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Armed with Ego

makeover_edith.jpg
For the past month, Jason and I have been working on arm balances. He's patiently helping me improve my handstands, forearm balances, and headstands. He has also introduced me to poses such as Tolasana (Scale Pose), Bakasana (Crane Pose), and Parsva Bakasana (Side Crane Pose).

Because my lower body is well-conditioned from years of cycling, running, and rowing—and also thanks to Jason's precise teaching style—standing poses have come along smoothly thus far. While there are always more subtle layers to study, I find I can respond quickly to instructions regarding the lower half of my body.

The arm balances are a whole different story! They are a lot of fun, but they don't come to me naturally at all. I find myself alternating between enjoying the fun new shapes and getting frustrated with my obvious ineptitude at the poses! When we practice arm balances, my scrawny upper body gets tired more easily compared to my big legs in the standing poses. I also notice that arm balances and inversions are a great challenge to my core strength. Often my body fails me before my mind does. So I cannot just push myself harder, which is still my initial response as a competitive athlete. It is a serious lesson in patience.

Also, since these poses are unknown territory, I find myself coming face-to-face with quite a bit of fear. In Crane Pose I am not even two feet from the ground, but somehow not being on my big sturdy legs is a scary proposition. Or, perhaps, I'm scared of looking like a fool and falling on my face (or butt). The point is I'm encountering fear—a totally irrational kind of fear. (Jason even put a bunch of blankets all around to soften the landing if/when I fall. Too bad he can't pad my ego with blankets too!)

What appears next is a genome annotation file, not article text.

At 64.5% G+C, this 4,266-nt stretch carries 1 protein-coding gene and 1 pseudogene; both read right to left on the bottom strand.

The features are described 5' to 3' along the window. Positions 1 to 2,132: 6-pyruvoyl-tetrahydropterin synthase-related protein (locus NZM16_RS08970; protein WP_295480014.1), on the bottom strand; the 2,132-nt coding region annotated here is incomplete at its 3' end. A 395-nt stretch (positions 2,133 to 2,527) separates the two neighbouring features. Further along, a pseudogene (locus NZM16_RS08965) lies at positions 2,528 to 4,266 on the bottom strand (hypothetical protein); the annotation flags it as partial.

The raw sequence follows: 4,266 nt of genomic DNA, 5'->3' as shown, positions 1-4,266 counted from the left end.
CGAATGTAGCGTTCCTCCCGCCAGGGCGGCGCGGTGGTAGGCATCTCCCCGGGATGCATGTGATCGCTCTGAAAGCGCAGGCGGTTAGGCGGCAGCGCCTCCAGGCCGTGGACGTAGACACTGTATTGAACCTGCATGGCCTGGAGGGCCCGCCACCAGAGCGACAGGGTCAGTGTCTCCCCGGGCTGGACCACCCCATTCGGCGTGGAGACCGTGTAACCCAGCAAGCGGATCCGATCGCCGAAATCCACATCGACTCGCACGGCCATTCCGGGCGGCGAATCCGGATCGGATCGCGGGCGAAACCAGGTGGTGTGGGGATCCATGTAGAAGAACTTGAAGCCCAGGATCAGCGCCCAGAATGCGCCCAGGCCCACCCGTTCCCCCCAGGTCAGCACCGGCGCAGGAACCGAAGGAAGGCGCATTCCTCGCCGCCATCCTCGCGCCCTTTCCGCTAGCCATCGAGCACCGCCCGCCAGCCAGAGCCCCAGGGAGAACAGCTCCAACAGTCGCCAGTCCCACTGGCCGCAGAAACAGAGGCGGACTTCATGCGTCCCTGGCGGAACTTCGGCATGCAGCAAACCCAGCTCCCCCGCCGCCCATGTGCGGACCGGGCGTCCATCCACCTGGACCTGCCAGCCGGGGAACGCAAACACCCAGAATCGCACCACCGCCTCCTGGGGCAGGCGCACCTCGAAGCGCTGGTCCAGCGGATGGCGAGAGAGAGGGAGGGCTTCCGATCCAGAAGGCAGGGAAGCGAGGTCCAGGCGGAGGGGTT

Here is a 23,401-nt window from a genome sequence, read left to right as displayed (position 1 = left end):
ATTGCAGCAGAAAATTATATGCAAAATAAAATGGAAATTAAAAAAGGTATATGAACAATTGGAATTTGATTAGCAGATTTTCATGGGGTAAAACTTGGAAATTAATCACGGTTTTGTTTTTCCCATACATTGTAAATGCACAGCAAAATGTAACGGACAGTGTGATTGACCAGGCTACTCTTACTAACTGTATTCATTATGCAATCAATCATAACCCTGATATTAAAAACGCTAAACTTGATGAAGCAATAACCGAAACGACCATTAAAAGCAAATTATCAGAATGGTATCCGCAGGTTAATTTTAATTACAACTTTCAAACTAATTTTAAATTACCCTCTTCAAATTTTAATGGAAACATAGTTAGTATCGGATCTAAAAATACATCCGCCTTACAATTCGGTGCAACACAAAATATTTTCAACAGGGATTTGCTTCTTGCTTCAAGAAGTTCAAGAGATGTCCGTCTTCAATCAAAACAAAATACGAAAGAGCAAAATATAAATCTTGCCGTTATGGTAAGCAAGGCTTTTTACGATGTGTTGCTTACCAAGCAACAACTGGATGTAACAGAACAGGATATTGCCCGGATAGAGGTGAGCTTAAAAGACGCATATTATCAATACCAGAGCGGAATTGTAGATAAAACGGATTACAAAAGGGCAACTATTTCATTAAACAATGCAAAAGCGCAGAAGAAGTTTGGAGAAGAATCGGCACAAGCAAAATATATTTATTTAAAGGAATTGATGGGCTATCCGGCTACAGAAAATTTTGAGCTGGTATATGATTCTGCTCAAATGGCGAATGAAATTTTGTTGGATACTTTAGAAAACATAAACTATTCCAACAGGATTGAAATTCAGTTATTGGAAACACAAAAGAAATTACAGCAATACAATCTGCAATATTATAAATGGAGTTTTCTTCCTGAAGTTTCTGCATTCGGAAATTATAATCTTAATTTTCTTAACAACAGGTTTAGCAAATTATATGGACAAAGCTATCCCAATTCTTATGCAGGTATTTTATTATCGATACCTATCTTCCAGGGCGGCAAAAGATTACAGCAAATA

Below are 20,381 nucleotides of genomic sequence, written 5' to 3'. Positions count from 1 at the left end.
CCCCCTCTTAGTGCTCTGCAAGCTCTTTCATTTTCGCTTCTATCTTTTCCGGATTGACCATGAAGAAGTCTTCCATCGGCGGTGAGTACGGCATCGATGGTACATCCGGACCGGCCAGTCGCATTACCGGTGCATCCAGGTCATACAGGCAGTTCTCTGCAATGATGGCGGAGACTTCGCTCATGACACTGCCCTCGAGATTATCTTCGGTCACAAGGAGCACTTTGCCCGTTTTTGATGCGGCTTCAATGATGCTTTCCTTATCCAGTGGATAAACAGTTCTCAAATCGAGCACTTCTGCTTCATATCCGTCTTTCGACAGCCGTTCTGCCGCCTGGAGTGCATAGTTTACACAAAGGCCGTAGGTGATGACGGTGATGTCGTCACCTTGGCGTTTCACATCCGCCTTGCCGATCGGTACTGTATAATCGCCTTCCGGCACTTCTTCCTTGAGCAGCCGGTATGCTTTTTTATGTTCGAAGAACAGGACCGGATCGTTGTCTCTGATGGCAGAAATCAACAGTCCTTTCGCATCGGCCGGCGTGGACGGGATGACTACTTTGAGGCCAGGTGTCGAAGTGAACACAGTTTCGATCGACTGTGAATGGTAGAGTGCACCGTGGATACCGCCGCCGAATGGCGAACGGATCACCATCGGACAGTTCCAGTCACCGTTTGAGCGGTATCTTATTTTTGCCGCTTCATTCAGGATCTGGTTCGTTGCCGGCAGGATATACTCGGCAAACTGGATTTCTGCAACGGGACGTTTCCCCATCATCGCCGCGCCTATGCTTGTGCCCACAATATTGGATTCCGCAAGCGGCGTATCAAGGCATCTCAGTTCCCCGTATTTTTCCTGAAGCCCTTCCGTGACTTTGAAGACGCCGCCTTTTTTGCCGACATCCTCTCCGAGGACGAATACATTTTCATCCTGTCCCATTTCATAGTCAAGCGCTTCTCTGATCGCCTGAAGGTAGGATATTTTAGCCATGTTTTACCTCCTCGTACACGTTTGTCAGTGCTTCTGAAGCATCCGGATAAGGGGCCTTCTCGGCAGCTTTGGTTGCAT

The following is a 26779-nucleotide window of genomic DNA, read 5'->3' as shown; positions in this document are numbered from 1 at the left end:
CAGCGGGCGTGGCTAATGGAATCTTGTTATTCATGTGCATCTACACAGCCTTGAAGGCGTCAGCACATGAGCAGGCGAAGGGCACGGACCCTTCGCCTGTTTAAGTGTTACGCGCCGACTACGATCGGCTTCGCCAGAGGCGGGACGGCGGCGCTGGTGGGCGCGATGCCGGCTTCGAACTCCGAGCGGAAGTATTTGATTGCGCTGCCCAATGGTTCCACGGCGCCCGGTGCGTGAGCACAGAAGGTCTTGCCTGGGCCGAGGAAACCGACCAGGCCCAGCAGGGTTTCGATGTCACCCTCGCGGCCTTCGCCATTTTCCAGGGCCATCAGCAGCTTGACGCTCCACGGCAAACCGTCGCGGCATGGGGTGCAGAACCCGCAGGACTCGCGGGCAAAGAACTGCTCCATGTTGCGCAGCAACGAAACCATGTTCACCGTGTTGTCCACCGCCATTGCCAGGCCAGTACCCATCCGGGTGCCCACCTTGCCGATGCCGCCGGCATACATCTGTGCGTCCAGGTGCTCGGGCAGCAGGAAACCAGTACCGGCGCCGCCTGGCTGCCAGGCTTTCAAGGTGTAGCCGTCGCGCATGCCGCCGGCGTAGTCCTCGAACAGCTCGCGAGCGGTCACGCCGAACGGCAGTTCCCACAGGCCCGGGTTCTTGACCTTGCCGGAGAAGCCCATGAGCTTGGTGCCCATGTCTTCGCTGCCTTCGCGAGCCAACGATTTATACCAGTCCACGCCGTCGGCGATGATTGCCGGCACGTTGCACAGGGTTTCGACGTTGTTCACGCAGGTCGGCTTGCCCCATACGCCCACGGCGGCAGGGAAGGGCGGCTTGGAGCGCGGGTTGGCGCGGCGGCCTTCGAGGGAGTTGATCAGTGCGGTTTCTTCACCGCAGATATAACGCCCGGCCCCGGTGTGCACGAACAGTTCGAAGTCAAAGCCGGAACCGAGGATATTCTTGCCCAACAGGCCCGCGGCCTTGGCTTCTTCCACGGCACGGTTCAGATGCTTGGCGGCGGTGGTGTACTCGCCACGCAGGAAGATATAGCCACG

So it has been both interesting and surprising to discover these emotions. Jason says that my Bakasana technique is good enough to just practice at home and get more familiar. As it turns out, it is with frequent practice that these emotions are being dissolved away as we speak.

At this point, it has become evident that the learning process is never-ending. For me, the physical benefits of yoga are being outweighed by the emotional/spiritual benefits of gradually letting go of expectations, the drama, and the competitive ego. Whether it be lessons for the mind, body, or spirit, the journey appears to be infinite. If this is what a beginning practice offers, I can only imagine what a lifetime of study could bring!

Comments

Edith,

A woman's center of gravity is around her hips while for us guys it is around our shoulders and chest. In general, for guys Lotus and Triangle are difficult while for women shoulder stands, crane and peacock tend not to come naturally.

At Bikram Yoga Burlington there are several woman instructors and students that have mastered many of the difficult arm balancing poses. These poses bring out a wonderfully feminine strength in these females that is beauty defined. I wish you great success in your efforts.

Regards,
Jim

Ha! "Padding my ego with blankets"- I love it!

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